The Chinese state-owned company contracted to build the controversial Myitsone hydropower dam in Kachin State has protested loudly against a decision by Burmese President Thein Sein to suspend work on the project, warning that the action could have legal consequences.
In an interview with the state-run China Daily last Monday, Lu Qizhou, president of the China Power Investment Corporation, called the decision “bewildering,” noting that in February of this year, Thein Sein had urged the company to speed up its work on the project.
What he didn't mention, of course, was that at the time, Thein Sein was merely the figurehead prime minister of a widely reviled military junta deeply beholden to China for its hold on power. Now, six months into his term as president of a new quasi-civilian government, he is trying to recast himself as a reformist leader, and not just the latest face of military oppression in Burma.
While many still have their doubts about how far Thein Sein’s government is willing to go in breaking with the past, his announcement that he would respond to the will of the people and halt work on the dam, at least for the remainder of his term in office, was welcomed as a sign that perhaps Burma is finally moving in the right direction after all.
What made the decision all the more remarkable is the fact that it could seriously jeopardize relations with China, a country that has used its international clout to shield Burma’s military rulers from the consequences of ruling with an iron fist.
It is richly ironic, then, that China now feels that it is being unfairly treated by the very people that it has aided in committing a long list of crimes against their own citizens—not only indirectly, by giving them diplomatic cover and the economic means to ride out decades of punitive sanctions, but also directly, by supplying them with weapons of mass oppression.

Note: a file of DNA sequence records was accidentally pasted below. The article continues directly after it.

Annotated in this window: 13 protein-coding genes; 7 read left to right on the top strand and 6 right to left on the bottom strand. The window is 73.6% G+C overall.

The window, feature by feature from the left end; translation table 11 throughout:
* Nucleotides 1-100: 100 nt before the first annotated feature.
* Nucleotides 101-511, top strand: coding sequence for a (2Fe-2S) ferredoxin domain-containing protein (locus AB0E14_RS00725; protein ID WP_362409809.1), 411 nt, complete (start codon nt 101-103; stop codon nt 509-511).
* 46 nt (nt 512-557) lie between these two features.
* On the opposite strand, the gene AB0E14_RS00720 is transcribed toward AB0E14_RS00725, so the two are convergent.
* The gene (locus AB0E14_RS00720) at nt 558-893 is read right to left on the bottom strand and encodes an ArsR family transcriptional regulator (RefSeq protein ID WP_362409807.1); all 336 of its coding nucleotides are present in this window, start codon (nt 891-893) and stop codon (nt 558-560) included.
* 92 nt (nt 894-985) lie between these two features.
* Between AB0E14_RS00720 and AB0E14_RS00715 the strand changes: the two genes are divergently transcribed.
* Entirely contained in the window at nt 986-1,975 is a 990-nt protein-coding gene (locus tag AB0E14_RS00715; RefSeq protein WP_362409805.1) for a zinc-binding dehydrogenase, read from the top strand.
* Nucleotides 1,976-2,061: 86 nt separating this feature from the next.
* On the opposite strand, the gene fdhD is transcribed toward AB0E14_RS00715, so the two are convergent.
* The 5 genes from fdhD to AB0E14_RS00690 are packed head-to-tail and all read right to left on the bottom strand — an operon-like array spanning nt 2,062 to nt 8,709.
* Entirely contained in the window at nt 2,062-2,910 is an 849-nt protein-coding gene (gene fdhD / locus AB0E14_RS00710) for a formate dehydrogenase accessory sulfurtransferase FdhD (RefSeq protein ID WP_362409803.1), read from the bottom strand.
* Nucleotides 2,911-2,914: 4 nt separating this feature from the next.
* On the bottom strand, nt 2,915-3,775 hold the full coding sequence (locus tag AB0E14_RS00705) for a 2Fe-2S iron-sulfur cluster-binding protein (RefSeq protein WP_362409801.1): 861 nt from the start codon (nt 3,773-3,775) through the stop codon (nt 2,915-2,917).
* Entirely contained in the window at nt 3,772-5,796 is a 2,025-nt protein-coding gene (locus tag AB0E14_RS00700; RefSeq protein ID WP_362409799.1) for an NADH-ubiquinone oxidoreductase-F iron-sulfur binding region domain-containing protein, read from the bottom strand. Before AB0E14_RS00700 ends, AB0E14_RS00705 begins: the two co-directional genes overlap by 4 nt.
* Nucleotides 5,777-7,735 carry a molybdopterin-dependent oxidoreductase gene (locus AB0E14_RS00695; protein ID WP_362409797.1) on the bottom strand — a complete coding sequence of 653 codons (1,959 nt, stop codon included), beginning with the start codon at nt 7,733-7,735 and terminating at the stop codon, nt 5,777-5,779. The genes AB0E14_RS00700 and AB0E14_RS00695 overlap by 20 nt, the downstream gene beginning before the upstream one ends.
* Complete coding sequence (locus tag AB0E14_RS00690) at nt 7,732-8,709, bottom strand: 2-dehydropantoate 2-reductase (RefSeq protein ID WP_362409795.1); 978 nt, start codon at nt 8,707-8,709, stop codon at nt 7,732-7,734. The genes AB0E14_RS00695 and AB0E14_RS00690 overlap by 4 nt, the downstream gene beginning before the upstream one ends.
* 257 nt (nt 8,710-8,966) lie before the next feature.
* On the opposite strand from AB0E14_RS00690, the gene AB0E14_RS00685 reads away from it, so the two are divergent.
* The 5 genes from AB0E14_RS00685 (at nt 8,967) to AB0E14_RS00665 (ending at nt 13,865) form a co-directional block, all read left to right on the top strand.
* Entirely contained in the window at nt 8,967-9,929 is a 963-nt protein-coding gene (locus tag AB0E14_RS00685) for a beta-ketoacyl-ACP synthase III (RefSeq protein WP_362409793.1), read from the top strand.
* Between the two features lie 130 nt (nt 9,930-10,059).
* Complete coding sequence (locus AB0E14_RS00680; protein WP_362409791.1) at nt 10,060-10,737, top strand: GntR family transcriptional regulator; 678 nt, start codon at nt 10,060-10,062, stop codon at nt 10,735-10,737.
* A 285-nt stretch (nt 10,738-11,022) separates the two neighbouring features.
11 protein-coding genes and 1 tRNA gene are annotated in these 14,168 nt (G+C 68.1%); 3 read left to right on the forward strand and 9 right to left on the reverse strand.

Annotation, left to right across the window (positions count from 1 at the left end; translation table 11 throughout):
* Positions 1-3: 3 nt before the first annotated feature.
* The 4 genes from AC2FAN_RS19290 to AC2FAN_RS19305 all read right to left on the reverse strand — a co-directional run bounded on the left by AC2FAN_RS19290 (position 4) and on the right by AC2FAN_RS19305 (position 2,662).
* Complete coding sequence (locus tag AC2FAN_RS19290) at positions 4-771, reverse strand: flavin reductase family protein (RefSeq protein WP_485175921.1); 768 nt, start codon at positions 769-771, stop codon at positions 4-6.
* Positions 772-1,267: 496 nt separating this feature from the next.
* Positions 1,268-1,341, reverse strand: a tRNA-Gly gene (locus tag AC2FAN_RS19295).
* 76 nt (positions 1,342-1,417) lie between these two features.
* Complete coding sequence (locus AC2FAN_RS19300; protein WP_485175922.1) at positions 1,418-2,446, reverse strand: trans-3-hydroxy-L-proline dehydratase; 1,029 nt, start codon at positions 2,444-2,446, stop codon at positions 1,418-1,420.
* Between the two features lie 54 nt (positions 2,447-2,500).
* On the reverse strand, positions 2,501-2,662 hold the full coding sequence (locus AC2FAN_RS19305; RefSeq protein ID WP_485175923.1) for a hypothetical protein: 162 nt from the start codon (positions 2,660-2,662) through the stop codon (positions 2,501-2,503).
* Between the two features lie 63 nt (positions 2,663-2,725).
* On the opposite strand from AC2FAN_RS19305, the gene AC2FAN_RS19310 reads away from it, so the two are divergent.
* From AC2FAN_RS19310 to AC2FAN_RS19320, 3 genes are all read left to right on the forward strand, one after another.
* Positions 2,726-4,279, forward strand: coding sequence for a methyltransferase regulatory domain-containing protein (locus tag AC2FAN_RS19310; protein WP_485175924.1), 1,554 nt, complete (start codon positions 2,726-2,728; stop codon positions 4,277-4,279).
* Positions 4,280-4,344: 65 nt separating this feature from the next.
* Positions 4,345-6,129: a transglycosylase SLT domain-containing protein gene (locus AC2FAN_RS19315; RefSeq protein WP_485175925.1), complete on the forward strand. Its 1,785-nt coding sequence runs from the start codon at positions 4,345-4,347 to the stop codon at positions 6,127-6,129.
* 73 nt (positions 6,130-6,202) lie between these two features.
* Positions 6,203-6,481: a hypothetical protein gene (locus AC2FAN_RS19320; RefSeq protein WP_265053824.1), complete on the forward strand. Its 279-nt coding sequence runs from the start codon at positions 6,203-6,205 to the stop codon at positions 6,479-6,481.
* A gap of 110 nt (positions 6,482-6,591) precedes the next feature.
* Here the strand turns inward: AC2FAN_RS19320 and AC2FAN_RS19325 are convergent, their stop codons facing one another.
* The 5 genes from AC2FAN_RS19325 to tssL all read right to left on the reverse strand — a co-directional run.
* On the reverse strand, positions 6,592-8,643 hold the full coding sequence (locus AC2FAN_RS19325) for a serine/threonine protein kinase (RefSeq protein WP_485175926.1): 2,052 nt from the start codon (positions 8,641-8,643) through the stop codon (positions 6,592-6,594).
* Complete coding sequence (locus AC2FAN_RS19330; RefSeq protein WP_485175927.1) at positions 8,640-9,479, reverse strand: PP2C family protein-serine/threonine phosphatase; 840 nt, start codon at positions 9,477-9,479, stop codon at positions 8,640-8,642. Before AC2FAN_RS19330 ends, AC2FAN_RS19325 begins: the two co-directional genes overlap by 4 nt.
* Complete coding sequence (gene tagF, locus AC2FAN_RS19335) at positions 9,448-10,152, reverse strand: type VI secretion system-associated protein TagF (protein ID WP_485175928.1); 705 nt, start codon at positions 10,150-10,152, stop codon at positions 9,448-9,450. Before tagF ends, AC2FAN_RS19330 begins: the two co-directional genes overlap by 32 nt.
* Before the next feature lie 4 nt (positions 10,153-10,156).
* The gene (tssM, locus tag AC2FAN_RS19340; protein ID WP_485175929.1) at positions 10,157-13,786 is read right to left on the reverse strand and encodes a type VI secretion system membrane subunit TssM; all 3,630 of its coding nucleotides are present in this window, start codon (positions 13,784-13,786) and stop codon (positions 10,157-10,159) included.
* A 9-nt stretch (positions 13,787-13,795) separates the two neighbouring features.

China says that its foreign policy is based on “win-win” arrangements that fully respect the sovereignty of other countries. Its thinking, however, appears to be based on the notion that governments, no matter how illegitimate, should be regarded as monolithic embodiments of this sovereignty—much as the Chinese Communist Party arrogates to itself the right to speak for China’s interests in perpetuity.
But China’s preoccupation with the “stability” of states is at odds with the reality of a world that often seems to be in constant turmoil. To the extent that it does recognize that there are governments that have a tenuous claim to power at best, it seems to regard this as a situation to be exploited, rather than as a problem to be corrected.
Propping up reprehensible regimes, particularly those with control over natural resources, has become a cornerstone of Chinese foreign policy. Its practice of embracing pariah regimes to cut deals highly favorable to China’s interests, but not to those of local people, can best be described as amoral opportunism at its worst.
Of course, China does not confine itself to dealing with dictators. Indeed, it would be difficult to think of a country that doesn't have trade ties with the world's emerging economic superpower. This fact alone has enabled it to exert its influence in ways that belie its claims that it never interferes in the internal affairs of other countries.
In Africa, for instance, Beijing threatened to cut diplomatic ties with Zambia, a resource-rich nation that has received some US $3 billion in Chinese investment over the past three years, if it elected Michael Sata, an outspoken critic of China's outsized role in the country's economy, as president. But China's threat, and its strong backing of the pro-Chinese incumbent, backfired last month when Sata—who described Chinese investors as “infesters”—became the first opposition leader in 20 years to win the presidency.
China was similarly wrong-footed in Libya, where state-controlled Chinese arms manufacturers offered to sell more than $200 million in weapons and ammunition to Muammar Gaddafi in the months leading up to the collapse of his regime, in violation of UN sanctions.
None of this is to suggest that China can't play an important role in responsibly helping other countries to develop their resources or maintain political stability.